I’ve always been a fan of country and folk and stuff like Tom Waitt’s weird shit, hence the post-Wolfgang releases and music I was exploring. But honestly, with the Wolfgang thing, it was just taking an extended step back to re-calculate; I just felt that there was something lacking, gana-wise; and when you’re in that situation, I’m not one who sees plodding-through as a solution… again, take a step back and when everybody says ‘hey, let’s do it again,’ then you do it… I mean, it’s kind of stupid – I had the best band in the world, so if I’m going to make heavy music, I’d make music with them,” Artadi reveals. “It was just a matter of waiting, but unfortunately, it never happened… so what are you gonna do, you know?

So by the time the lockdown was in full swing, the songwriter found himself missing the trademark sound and fury of heavy metal. Artadi, alongside his current live guitarist Frey Zambrano (formerly of OJO ROJO fame…) produced and had teamed-up with Allan Paolo Confiado, a recording and mixing engineer (and guitarist for local grunge outfit MAD LOVE MISERY) and began a creative-back-and-forth via email to put together singles that would be released throughout 2021 and 2022: the dark and ominous “The Wolf,” the straightforward sludge-march of “The Blackness of Heaven,” the almost country-western ditty “Baboy Blues” (which features a blisteringly melodic solo from David Aguirre) and the most recent scorcher “Panay Abo,” which longtime fans warmly received as a back-to-form anthem. Incidentally, it was drummer Bea Lao (formerly of GENERAL LUNA and now with prog-group FUSEBOXX) who ended up playing drums on the recordings in her very own South Bay Studio.

Allan’s a fucking genius,” he exclaims, when asked about the creative process. “I’ve always known him and would see his band, but I never knew about his whole writing and production skill, and it’s fucking amazing: I had all these songs, sometimes just me and a guitar or just my voice and I would send them to him, just emailing and he would either build from that or even send me snippets of music.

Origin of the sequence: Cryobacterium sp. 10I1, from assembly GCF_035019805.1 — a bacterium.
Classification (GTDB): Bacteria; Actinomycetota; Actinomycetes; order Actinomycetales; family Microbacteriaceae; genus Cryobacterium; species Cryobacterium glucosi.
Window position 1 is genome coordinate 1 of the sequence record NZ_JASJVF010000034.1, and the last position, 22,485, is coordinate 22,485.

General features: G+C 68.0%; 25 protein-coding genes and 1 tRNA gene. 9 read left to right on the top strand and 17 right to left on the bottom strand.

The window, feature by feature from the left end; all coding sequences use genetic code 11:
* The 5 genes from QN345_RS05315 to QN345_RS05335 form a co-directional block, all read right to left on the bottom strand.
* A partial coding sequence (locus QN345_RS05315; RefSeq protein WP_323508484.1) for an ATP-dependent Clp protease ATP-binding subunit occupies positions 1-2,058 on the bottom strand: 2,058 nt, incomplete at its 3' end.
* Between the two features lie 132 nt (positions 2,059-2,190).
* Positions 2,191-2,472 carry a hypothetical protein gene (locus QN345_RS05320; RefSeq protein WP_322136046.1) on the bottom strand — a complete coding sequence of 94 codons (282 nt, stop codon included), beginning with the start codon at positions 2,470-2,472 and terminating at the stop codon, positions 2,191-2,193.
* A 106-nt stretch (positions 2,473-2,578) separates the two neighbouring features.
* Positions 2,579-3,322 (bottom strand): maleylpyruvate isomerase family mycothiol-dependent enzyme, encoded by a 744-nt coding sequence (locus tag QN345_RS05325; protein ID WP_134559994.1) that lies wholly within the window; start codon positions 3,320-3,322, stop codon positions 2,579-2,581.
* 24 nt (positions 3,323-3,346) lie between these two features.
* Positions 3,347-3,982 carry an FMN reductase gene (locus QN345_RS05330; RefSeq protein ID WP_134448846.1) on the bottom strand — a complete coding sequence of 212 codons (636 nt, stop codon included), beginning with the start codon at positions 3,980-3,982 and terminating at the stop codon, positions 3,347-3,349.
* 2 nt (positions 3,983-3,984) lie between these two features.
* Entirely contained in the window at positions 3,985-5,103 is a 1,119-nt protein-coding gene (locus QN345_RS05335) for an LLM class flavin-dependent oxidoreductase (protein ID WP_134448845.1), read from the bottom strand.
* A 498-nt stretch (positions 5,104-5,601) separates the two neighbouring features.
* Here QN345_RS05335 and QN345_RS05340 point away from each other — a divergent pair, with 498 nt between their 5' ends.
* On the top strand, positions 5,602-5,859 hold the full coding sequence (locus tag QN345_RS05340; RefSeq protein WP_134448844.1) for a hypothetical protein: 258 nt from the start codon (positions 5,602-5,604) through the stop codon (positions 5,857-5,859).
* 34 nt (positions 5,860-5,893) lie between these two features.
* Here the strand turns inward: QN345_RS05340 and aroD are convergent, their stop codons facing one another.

The songs are actually scheduled to be part of an upcoming full-length called Black on Black/Blood On White (to be released on vinyl via Backspacer Records in the coming months…), and Basti shows me the amazing art for the album done by Lourd De Veyra. It’s even more exciting when he reveals that a lot of the songs feature guest guitarists like Manuel Legarda, Jomal Linao of KAMIKAZEE, John Dinopol of URBANDUB and Pakoy Fletchero of TYPECAST, among others. Though eager fans will have to wait a bit more to hear everything, Artadi has currently been tearing-up various venues in and outside the metro with his current live band consisting of lead guitarist Zambrano, guitarist Paul Pantig (formerly of MONKEY NO HERO and OJO ROJO), bassist extraordinaire Marco Cuneta and drummer Walter De Vera. The shows – needless to say – are explosive, hour-plus blow-by-blow spectacles of classic Wolfgang favorites, new tracks and the occasional gems, in the form of covers like Black Sabbath’s “Symptom of the Universe,” and “War Pigs,” Ozzy Osbourne’s “Bark At The Moon” and even Judas Priest’s “Living After Midnight.” Although Basti admits that he misses the overall craziness of gigs back in the day where people were going apeshit in the mosh pit, he’s not complaining – and is positive the day will come that audiences will no longer be tied to their chairs.